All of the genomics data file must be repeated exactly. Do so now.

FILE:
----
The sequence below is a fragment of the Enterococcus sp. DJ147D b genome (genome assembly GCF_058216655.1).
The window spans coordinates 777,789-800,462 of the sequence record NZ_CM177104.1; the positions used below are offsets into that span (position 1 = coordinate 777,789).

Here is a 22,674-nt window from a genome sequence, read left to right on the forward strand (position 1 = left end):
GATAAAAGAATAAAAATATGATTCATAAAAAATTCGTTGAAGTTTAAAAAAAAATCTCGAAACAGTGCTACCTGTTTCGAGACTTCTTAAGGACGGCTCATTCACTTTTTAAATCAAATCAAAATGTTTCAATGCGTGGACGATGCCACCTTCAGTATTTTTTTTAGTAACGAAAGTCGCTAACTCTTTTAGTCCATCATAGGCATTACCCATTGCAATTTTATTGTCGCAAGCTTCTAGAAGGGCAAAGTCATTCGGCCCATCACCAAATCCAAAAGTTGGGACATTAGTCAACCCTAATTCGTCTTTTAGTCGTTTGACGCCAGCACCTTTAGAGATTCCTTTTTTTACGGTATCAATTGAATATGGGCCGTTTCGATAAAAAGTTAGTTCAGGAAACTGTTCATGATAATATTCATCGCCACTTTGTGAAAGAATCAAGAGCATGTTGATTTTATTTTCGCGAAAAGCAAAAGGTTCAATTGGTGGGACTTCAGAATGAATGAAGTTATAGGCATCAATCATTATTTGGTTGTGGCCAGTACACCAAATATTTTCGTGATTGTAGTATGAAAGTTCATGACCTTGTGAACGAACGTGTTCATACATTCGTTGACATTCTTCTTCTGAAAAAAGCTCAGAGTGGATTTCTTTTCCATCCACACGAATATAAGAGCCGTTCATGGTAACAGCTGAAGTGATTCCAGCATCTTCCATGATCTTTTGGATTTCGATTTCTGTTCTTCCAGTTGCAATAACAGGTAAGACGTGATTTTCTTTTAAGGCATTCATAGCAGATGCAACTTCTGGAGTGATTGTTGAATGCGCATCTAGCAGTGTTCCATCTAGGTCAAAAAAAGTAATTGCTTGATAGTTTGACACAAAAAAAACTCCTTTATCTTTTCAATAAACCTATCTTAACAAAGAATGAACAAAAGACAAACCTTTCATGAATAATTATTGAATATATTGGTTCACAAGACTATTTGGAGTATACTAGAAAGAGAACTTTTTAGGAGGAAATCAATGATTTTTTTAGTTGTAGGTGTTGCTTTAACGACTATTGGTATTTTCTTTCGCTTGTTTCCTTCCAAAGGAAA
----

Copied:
The sequence below is a fragment of the Enterococcus sp. DJ147D b genome (genome assembly GCF_058216655.1).
The window spans coordinates 777,789-800,462 of the sequence record NZ_CM177104.1; the positions used below are offsets into that span (position 1 = coordinate 777,789).

Here is a 22,674-nt window from a genome sequence, read left to right on the forward strand (position 1 = left end):
GATAAAAGAATAAAAATATGATTCATAAAAAATTCGTTGAAGTTTAAAAAAAAATCTCGAAACAGTGCTACCTGTTTCGAGACTTCTTAAGGACGGCTCATTCACTTTTTAAATCAAATCAAAATGTTTCAATGCGTGGACGATGCCACCTTCAGTATTTTTTTTAGTAACGAAAGTCGCTAACTCTTTTAGTCCATCATAGGCATTACCCATTGCAATTTTATTGTCGCAAGCTTCTAGAAGGGCAAAGTCATTCGGCCCATCACCAAATCCAAAAGTTGGGACATTAGTCAACCCTAATTCGTCTTTTAGTCGTTTGACGCCAGCACCTTTAGAGATTCCTTTTTTTACGGTATCAATTGAATATGGGCCGTTTCGATAAAAAGTTAGTTCAGGAAACTGTTCATGATAATATTCATCGCCACTTTGTGAAAGAATCAAGAGCATGTTGATTTTATTTTCGCGAAAAGCAAAAGGTTCAATTGGTGGGACTTCAGAATGAATGAAGTTATAGGCATCAATCATTATTTGGTTGTGGCCAGTACACCAAATATTTTCGTGATTGTAGTATGAAAGTTCATGACCTTGTGAACGAACGTGTTCATACATTCGTTGACATTCTTCTTCTGAAAAAAGCTCAGAGTGGATTTCTTTTCCATCCACACGAATATAAGAGCCGTTCATGGTAACAGCTGAAGTGATTCCAGCATCTTCCATGATCTTTTGGATTTCGATTTCTGTTCTTCCAGTTGCAATAACAGGTAAGACGTGATTTTCTTTTAAGGCATTCATAGCAGATGCAACTTCTGGAGTGATTGTTGAATGCGCATCTAGCAGTGTTCCATCTAGGTCAAAAAAAGTAATTGCTTGATAGTTTGACACAAAAAAAACTCCTTTATCTTTTCAATAAACCTATCTTAACAAAGAATGAACAAAAGACAAACCTTTCATGAATAATTATTGAATATATTGGTTCACAAGACTATTTGGAGTATACTAGAAAGAGAACTTTTTAGGAGGAAATCAATGATTTTTTTAGTTGTAGGTGTTGCTTTAACGACTATTGGTATTTTCTTTCGCTTGTTTCCTTCCAAAGGAAA